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  Pack, The This whole town's gone to the dogs
Year: 1977
Director: Robert Clouse
Stars: Joe Don Baker, Hope Alexander-Willis, Richard B. Shull, R.G. Armstrong, Ned Wertimer, Bibi Besch, Delos V. Smith Jr., Richard O’Brien, Sherry Miles, Paul Willson, Eric Knight, Steve Lytle, Rob Narke, Peggy Price, Steve Butts
Genre: HorrorBuy from Amazon
Rating:  4 (from 1 vote)
Review: For years tourists abandoned their unwanted dogs on Seal Island. Now the ravenous mutts form a malevolent, murderous pack terrorizing people at this remote holiday resort. Marine biologist Jerry (Joe Don Baker) moved here with his young son following the death of his wife and is now rebuilding his life alongside girlfriend Millie (Hope Alexander Willis) and her little boy. Jerry and local entrepreneur Clyde Hardiman (Richard B. Shull) greet a boatload of new visitors including bullying banker Jim Dodge (Richard O’Brien), his portly son Tommy (Paul Willson, later a regular on sitcom Cheers), business partner Harry Walker (Ned Wertimer), secretary Marge (Bibi Besch) and ostensible cook Lois (Sherry Miles), unaware their weekend fishing retreat will be ruined when the crazed canines attack.

Killer dogs ran wild in the late Seventies, of both the supernatural (Zoltan… Hound of Dracula (1977), Devil Dog: The Hound of Hell (1978)) and “regular” rabid varieties as in this nature-gone-amuck horror-thriller based on a novel by David Fisher. You sense after birds and sharks, studios were looking for the next scary animal to exploit and dogs are a good choice given their lives are inextricably bound to man. The idea that your loving pet could turn against you is an unsettling one but though Enter the Dragon (1973) director Robert Clouse, who also scripted, includes a subplot about a cute abandoned Lassie type joining the pack and pairs Jerry with a loyal German Shepherd, he drops this promising element in favour of a standard siege-based scenario.

Clouse, who was probably hired to helm the underwhelming James Herbert adaptation Deadly Eyes (1982) on the relative strength of this obscure effort, builds a sense of unease from the brisk, yet well photographed opening reel wherein a horse is hunted down by wild dogs. The island is an atmospheric location with dense forests and eerily isolated farmhouses and interestingly the dogs, all quality canine actors, aren’t the usual violent breeds but include such normally placid animals as the Dalmatian, spaniel and border collie. One good set-piece finds Millie trapped inside a car that the ravenous pack slowly rips apart, but too often Clouse’s slack direction saps suspense. The sequence where the pack terrorize blind hermit McMinnimee (Delos V. Smith Jr.) is ruined by the old man’s incessant narration (“Oh my god, that window’s open out back!”).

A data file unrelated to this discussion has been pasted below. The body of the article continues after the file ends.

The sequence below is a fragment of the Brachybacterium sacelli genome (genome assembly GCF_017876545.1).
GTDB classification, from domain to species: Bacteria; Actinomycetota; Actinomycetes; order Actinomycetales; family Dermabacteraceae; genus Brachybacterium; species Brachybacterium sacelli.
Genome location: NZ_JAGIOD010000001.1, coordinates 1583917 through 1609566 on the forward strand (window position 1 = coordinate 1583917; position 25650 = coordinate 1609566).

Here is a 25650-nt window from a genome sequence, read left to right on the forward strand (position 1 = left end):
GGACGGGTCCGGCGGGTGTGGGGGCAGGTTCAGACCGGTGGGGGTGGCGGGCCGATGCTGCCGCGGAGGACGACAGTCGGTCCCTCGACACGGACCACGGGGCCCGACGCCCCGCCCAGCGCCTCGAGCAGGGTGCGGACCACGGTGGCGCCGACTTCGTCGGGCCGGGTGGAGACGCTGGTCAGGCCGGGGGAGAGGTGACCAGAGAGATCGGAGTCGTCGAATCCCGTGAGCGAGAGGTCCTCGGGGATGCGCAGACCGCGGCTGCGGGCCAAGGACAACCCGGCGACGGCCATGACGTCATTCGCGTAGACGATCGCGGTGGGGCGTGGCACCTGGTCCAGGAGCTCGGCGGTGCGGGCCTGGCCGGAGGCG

Further edging things towards unintentional camp is a crass subplot about Dodge’s obsession with getting his sexually indifferent, thirty-something son laid by all-purpose bimbo Lois (“He didn’t even try to grab my tits!”) alongside the cruel, yet hilarious spectacle of overweight Tommy failing to elude the pursuing pack in blubber-jiggling slow motion. Local misanthrope Cobb (R.G. Armstrong) gets a guilty laugh by observing if Tommy “has any sense he’ll climb up a tree, if he can get his fat ass off the ground!”

Reunited with Clouse after the strange caper movie Golden Needles (1974), Joe Don Baker makes a solid hero in the Rod Taylor mould, briskly efficient in his attempts to save friends, family and strangers, but the supporting characters are guilty of jaw-dropping stupidity. Jerry’s tense standoff with the pack’s scary-looking leader is a highpoint as is the lush score Lee Holdridge. Clouse raises a point about people callously dumping their unwanted pets, but does nothing with it and ends on a cutesy scene to appease dog-lovers everywhere.

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Reviewer: Andrew Pragasam


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Robert Clouse  (1928 - 1997)

American director who, after directing Darker Than Amber, settled into a string of martial arts thrillers starting with the Bruce Lee favourite Enter the Dragon. His other films include Golden Needles, Black Belt Jones, The Ultimate Warrior, Game of Death, The London Connection, The Big Brawl, camp classic Gymkata, China O'Brien and its first sequel.

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